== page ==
by LUCY M. BOSTON
Dramatised in four parts by JOHN STADELMAN
1: Tolly is invited by his great-grandmother to spend Christmas at her remote and mysterious house in the country.
First woman on train:
Second woman on train:
Chris Serle goes down to the archives in search of The Sea and Ships.
There's undersea diving adventure from Hans and Lotte Hass , and Jacques Cousteau. Rod Stewart is 'Sailing' for The Old Grey Whistle Test, and guest cameraman Dave Whitson talks of the problems of filming Shackleton and Moonfleet in a tank of water in Ealing. Special guest
Ludovic Kennedy talks of his association with the sea with excerpts from Scapa Flow, The Life and Death of the Scharnhorst and Target Tirpitz.
You can also discover Sykes and a Boat, Morecambe and Wise and Captain Pugwash. Director MIKE SEDDON
Researcher ROSEMARY DA VIES Designer SUZY LAWRENCE
Series producer ALBERT BARBER
Llanelli v Newport Introduced by Nigel Starmer-Smith
Club rugby in Wales is always of the highest standards, and these two famous clubs guarantee a full house at Stradey Park.
Highlights of this match as well as the best moments from the Anglo-Welsh encounter between Neath and Bath, and news of the rest of the weekend's rugby. Series producer HUW JONES
Christopher Jones , BBC
Parliamentary Correspondent, reports on the politics and personalities of the Upper Chamber, with interviews and extracts from major debates in the House of Lords.
Editor PHILIP CAMPBELL
starring David Bradley, Colin Welland and Brian Glover
For 11-year-old Billy, life holds few prospects or excitement. But one day he finds a kestrel's nest and takes one of the fledgelings. As he trains the bird, his life takes on new meaning and there seems some escape from the routine of school and an unhappy home life.
FILMS: page 30
Screenplay/Based on the novel Kestrel for a Knave by:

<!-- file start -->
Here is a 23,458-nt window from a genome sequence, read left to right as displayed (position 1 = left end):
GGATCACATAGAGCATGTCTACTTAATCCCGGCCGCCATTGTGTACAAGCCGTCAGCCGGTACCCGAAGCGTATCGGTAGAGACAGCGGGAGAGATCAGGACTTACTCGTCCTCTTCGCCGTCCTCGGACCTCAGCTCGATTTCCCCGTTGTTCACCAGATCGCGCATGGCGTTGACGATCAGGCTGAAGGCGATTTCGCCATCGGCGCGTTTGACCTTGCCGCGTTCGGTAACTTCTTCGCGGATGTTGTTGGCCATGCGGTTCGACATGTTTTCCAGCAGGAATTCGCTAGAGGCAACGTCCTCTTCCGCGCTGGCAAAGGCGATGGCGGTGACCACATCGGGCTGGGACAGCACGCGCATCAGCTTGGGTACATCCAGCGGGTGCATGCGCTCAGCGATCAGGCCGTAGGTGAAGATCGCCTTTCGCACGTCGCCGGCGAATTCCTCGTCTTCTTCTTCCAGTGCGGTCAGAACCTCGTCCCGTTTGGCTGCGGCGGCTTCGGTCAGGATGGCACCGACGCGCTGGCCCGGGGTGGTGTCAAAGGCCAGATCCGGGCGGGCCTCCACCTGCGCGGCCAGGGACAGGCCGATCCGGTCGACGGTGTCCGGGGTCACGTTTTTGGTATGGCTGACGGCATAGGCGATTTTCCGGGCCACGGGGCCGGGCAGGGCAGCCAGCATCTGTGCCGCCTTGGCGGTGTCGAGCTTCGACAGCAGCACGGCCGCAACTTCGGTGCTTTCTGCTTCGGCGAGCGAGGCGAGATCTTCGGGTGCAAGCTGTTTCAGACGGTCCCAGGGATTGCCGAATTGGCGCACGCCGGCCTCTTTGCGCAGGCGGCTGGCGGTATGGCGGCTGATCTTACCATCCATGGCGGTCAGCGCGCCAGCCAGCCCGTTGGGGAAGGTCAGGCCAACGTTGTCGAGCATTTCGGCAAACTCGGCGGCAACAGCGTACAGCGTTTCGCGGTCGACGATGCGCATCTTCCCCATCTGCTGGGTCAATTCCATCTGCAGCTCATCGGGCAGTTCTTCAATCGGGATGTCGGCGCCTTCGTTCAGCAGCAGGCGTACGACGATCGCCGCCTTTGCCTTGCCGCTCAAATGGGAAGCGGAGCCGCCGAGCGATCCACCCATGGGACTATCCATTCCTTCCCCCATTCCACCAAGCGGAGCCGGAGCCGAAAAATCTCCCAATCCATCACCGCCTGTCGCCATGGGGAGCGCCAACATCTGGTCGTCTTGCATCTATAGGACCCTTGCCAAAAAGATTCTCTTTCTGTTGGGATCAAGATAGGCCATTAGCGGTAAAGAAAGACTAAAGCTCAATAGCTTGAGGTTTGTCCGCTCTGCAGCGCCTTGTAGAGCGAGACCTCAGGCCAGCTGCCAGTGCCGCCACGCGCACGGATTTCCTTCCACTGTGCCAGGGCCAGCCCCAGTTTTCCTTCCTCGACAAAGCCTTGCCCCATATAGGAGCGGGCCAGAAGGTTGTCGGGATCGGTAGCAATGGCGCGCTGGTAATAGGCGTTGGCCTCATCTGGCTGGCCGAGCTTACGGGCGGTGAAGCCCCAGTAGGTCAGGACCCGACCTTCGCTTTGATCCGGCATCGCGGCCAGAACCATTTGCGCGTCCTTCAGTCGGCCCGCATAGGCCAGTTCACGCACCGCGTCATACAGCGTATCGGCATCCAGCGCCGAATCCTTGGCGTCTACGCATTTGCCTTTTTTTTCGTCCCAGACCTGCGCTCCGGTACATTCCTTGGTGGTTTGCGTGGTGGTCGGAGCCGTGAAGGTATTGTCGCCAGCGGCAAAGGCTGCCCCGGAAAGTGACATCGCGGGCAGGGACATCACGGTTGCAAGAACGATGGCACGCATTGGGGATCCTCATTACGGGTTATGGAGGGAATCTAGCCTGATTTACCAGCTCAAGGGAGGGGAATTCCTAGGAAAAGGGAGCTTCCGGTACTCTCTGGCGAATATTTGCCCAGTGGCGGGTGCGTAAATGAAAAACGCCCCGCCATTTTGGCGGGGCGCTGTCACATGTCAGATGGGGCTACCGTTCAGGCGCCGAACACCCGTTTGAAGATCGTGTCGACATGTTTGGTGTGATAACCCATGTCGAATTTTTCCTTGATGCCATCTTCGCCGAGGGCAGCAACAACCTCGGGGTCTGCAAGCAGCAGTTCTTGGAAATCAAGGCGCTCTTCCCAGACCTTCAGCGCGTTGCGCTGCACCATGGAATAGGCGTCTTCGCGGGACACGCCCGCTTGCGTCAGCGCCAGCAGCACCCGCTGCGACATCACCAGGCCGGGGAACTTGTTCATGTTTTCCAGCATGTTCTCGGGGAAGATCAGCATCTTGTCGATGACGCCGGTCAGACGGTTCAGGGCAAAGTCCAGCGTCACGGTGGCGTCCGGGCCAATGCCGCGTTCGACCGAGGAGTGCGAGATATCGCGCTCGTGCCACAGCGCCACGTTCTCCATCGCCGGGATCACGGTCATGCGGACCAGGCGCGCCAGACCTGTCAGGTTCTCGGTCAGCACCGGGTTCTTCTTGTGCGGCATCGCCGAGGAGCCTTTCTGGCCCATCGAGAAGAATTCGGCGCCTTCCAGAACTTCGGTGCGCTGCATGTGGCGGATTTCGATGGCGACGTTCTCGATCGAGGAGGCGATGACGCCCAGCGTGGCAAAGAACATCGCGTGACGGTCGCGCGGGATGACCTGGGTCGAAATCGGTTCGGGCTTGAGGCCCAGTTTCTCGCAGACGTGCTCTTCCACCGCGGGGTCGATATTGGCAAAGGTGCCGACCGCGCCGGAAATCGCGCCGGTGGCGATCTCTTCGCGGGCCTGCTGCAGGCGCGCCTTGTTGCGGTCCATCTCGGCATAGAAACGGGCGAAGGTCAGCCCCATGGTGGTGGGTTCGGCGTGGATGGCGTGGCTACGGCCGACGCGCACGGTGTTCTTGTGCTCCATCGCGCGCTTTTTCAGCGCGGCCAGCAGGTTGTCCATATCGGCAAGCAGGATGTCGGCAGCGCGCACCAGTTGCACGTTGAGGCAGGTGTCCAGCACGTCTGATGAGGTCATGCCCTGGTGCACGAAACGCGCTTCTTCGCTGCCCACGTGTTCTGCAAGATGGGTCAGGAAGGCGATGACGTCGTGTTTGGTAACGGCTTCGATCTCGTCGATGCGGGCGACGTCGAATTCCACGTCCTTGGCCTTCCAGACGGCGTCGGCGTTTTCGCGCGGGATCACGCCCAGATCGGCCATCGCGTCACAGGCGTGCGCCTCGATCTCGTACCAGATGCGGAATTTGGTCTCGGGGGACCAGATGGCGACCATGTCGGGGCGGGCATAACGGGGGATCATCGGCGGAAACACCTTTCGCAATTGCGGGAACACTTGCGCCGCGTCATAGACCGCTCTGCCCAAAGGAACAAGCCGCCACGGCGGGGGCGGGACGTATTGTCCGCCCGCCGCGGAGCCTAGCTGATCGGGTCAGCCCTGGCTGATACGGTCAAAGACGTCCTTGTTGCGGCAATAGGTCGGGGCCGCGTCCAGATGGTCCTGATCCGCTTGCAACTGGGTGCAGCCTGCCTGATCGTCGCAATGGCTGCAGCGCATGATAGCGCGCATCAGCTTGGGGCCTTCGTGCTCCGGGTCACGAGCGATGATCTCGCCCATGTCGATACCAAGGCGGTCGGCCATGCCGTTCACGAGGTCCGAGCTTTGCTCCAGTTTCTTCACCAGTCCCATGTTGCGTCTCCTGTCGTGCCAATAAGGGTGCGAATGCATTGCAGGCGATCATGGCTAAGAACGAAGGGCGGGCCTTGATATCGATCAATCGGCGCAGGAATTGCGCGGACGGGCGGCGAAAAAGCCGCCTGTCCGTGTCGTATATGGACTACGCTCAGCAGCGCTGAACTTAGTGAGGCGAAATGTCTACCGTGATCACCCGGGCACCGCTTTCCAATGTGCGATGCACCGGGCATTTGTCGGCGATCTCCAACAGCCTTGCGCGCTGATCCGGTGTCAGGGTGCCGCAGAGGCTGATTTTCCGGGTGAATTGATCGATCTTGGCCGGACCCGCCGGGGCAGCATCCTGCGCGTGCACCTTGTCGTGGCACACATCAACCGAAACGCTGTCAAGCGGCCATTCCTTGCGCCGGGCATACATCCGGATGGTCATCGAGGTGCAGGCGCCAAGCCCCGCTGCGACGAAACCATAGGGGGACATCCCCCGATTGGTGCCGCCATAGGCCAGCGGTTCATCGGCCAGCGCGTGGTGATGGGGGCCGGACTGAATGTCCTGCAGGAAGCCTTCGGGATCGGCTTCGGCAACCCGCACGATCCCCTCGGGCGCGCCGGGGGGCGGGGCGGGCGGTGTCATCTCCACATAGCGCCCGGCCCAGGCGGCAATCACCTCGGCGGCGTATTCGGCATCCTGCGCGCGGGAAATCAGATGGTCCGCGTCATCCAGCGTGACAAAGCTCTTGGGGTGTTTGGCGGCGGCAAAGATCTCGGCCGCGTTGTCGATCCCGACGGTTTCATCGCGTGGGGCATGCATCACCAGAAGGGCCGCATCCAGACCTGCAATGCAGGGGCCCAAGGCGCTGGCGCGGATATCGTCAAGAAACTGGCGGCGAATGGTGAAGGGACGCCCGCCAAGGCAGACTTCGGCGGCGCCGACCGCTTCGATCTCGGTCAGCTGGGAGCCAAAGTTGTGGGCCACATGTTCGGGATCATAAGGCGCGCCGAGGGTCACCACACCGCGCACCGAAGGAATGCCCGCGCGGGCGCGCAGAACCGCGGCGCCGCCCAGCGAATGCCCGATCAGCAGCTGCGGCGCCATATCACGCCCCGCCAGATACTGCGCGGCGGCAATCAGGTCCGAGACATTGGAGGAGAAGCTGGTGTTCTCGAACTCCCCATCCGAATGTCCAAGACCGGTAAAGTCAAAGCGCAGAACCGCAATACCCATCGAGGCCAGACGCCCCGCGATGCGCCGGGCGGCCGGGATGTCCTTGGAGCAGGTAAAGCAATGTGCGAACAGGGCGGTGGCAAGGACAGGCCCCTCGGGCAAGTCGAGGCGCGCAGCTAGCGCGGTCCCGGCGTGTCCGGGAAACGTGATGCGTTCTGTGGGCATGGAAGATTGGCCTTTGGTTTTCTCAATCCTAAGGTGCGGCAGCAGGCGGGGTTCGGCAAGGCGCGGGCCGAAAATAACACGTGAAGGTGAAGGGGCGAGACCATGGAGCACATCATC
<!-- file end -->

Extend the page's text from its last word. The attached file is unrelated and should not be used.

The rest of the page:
Mrs Casper's friend:
Youth employment officer:
Mayumi Plays Mozart
Continuing her recitals with Scottish Chamber Orchestra,
Mayumi Fujikawa plays Mozart Violin Concerto inG(K216).
The programme begins with the Divertimento (K 136), conducted by Janos Furst. Introduced by Charlotte Green Sound BRIAN DEWAR
Lighting DONALD SMITH
Producer HILARY BOULDING
Series editor KEITH ALEXANDER BBC Scotland
If full employment is a dream of the past, how will the future look? Michael Ignatieff and his guests: John Lloyd , Editor of the New Statesman Jean Millar , Professor of Continuing Education, Brunei University
Ray Pahl, Professor of Sociology, Kent University
Dr Madsen Pirie , President of the Adam Smith Institute, ask Whose Future is Working? Researcher HILARY HODGSON
Studio director MARK HARRISON Producer AMANDA THEUNISSEN BBC Bristol
with Brian Widlake and Valerie Singleton
PAUL BURDEN. MARK ROGERSON and FRANCINE STOCK
Goldsmith and Goodyear Goodyear is spending one billion pounds fighting off an unwelcome takeover bid fronted by Sir James Goldsmith. Brian Widlake reports from America. Studio director KATHY GEE Editor JONATHAN CRANE
The Elephant Challenge Narrated by lain Guest Elephants have always inspired awe and affection. Once described as a sea of elephant dotted with islands of people, the African continent is no longer a vast wilderness sanctuary for these vanishing giants.
Today, marooned on ever-shrinking islands, elephants are surrounded by people.